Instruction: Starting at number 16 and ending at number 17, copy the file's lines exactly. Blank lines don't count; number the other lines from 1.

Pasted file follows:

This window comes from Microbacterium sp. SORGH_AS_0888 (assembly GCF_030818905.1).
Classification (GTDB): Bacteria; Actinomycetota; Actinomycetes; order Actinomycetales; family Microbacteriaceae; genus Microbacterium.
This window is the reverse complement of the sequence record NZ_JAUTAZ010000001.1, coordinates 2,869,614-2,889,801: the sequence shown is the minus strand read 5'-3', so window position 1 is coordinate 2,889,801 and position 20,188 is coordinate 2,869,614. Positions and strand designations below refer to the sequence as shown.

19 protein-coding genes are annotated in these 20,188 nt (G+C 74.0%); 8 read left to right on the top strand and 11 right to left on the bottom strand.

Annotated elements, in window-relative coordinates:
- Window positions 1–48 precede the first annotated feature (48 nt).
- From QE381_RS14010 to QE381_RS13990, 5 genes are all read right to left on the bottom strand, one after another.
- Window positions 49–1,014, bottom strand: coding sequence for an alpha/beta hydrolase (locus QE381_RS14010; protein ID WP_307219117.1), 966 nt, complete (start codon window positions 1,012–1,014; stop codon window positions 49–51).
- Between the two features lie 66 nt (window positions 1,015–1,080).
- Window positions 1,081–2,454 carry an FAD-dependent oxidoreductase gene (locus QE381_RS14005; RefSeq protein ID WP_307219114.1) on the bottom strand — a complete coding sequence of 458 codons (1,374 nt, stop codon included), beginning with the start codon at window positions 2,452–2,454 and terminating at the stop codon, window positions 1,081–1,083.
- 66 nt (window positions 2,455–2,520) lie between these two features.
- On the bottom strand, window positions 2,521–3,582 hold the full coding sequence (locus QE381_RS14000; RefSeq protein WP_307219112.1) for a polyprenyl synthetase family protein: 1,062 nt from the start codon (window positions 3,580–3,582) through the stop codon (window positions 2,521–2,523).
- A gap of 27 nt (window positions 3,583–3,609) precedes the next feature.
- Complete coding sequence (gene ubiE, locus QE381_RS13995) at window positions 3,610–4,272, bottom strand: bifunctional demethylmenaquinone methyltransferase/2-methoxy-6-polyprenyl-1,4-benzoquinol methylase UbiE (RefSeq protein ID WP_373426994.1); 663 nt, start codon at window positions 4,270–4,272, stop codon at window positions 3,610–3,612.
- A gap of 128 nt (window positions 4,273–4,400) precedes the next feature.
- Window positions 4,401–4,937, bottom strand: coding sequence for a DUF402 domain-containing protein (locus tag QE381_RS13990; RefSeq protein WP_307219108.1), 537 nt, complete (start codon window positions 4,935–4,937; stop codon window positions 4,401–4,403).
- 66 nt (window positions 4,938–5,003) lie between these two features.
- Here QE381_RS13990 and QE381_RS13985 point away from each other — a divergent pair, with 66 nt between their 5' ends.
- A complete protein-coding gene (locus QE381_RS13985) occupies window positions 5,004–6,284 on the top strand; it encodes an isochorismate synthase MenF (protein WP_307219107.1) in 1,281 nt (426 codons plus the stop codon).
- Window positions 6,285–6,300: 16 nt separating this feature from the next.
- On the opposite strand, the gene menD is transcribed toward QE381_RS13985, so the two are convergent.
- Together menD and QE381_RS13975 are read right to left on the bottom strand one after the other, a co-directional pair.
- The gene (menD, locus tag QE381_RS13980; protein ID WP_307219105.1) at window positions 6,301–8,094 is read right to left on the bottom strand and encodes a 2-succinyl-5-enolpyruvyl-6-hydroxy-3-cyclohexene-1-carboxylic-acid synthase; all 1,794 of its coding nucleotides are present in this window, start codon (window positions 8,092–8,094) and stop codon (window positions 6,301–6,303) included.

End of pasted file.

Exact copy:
- Window positions 4,401–4,937, bottom strand: coding sequence for a DUF402 domain-containing protein (locus tag QE381_RS13990; RefSeq protein WP_307219108.1), 537 nt, complete (start codon window positions 4,935–4,937; stop codon window positions 4,401–4,403).
- 66 nt (window positions 4,938–5,003) lie between these two features.